Q. One of my patients, a young adult with AN, reported that her symptoms, and her concerns about body shape and her increased anxiety and depression, worsened during the COVID 19 “lockdown.” Is it just a passing reaction to the increased isolation she experienced? (J.B., New Orleans, LA).
A. The effects of the COVID lockdown, which began in spring 2020, have been reported widely among adults with eating disorders, especially those with feeding and eating disorders (FED). Several studies have shown a positive effect on patients’ motivation to recover from their eating disorders.
One study that examined the conflicting results—motivation to recover, and negative effects from the isolation–stimulated Dr. Bianca Borsini and colleagues to design a study of FED symptoms. The study examined avoidant/restrictive food intake disorders (ARFID) symptoms during the lockdown among 45 young patients (11-13 years of age) and older patients (14-18 years of age). The researchers used open questions, multiple choice questions, yes/no questions, and a symptom checklist. The study was completed online (J Eat Disord. 2023. 11:71). Among the participants, 37 were females, and 8 were males.
About half of the participants (47%) reported that the lockdown had a positive effect on their symptoms, while 59% of those with AN reported having worsening symptoms during the lockdown. Better symptom improvement was observed among younger patients than among older ones. The lockdown was identified as the precipitating factor for FED among 61% of newly evaluated patients. The results paint a complex picture of effects from the pandemic on those with FED.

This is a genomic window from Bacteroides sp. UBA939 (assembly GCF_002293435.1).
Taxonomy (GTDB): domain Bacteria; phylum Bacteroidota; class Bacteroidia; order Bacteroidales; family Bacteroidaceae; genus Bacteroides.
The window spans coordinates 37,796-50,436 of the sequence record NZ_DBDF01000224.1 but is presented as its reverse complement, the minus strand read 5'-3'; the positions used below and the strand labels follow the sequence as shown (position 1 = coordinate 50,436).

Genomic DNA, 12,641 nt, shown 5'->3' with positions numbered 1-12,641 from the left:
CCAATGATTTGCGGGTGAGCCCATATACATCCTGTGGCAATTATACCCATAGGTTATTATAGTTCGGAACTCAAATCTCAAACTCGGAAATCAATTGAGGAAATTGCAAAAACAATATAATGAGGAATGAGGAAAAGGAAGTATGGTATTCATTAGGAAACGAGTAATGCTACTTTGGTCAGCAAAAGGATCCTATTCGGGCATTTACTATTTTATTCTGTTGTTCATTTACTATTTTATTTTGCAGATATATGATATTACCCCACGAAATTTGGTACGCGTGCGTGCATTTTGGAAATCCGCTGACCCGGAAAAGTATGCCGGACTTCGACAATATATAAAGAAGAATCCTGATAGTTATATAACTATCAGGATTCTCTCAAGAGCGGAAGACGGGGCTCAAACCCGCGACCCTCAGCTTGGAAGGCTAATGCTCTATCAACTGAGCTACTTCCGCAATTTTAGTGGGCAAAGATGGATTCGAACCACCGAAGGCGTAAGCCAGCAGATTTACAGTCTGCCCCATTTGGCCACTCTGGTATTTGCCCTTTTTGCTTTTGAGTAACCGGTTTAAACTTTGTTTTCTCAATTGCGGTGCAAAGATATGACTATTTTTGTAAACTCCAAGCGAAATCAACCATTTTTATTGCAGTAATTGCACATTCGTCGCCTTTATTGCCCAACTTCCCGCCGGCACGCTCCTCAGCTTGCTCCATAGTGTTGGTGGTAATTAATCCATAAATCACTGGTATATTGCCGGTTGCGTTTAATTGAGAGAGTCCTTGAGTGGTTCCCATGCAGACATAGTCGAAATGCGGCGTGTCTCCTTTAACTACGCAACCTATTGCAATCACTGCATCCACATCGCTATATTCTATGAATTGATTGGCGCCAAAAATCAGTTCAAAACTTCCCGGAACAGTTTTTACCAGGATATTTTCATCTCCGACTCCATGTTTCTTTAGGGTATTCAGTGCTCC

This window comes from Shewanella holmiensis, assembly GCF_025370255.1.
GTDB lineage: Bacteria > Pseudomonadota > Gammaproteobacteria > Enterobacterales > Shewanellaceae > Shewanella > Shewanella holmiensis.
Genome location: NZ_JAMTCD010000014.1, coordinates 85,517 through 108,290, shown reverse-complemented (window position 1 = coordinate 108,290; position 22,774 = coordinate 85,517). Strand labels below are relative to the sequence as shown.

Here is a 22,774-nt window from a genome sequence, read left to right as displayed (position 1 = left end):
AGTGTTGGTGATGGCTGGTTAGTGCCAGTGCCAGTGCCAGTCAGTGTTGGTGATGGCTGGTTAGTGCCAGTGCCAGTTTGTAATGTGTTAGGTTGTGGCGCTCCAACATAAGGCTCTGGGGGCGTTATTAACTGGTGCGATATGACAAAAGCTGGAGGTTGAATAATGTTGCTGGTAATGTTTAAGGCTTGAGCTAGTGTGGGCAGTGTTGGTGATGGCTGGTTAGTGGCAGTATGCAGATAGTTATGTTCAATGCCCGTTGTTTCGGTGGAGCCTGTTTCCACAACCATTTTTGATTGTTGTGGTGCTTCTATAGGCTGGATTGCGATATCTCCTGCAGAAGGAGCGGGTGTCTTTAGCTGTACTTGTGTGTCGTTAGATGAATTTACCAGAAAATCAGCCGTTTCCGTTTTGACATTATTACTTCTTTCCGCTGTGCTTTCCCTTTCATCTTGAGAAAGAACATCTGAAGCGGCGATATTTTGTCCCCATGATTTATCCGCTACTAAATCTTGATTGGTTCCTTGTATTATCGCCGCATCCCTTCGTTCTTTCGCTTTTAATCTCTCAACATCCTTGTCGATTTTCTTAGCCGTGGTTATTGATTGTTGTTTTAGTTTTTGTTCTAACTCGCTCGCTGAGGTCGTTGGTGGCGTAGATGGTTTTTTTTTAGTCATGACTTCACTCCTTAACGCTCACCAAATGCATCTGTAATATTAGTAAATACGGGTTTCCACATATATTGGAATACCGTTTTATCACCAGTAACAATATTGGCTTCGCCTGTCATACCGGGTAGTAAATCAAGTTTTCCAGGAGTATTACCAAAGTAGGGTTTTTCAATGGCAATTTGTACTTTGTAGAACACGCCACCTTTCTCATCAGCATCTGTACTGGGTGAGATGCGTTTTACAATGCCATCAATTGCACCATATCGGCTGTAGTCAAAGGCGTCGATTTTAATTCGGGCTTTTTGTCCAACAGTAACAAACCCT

Among adults with FED, symptoms deteriorated during the lockdown, especially for those with AN, like your patient. There was also a favorable beneficial effect on intrafamilial relationships and motivation to recover or to comply with treatment.
The authors found that although the pandemic and the related lockdown precipitated FED for many patients, and worsened symptoms for others, it had a positive effect on some younger patients who were in treatment, but greater impairment among adults. Nearly all patients felt their treatment and care were satisfactory during the lockdown.
In another study, reduced access to eating disorder services, loss of routine, and heightened anxieties and eating disorder symptoms resulting from COVID 19 and lockdown measures presented challenges for adult AN patient (16 years of age and older) and their caregivers. AN patients were slower to adopt some of the measures. Increased remote support by ED services enabled treatment to continue, and self-management resources and strategies promoted self-efficacy in both patients and caregivers (Eur Eat Disord Rev. 2020.28:826).
To your question: Will these effects pass? The worsening of pre-existing symptoms may be more transient. For those who had a new onset of FED during the COVID pandemic, it seems very unlikely that the end of COVID-related public health emergency orders, or the transition from pandemic to endemic COVID-19, will signal the end of their FED. The increased need for eating disorders services is likely to persist into at least the near future.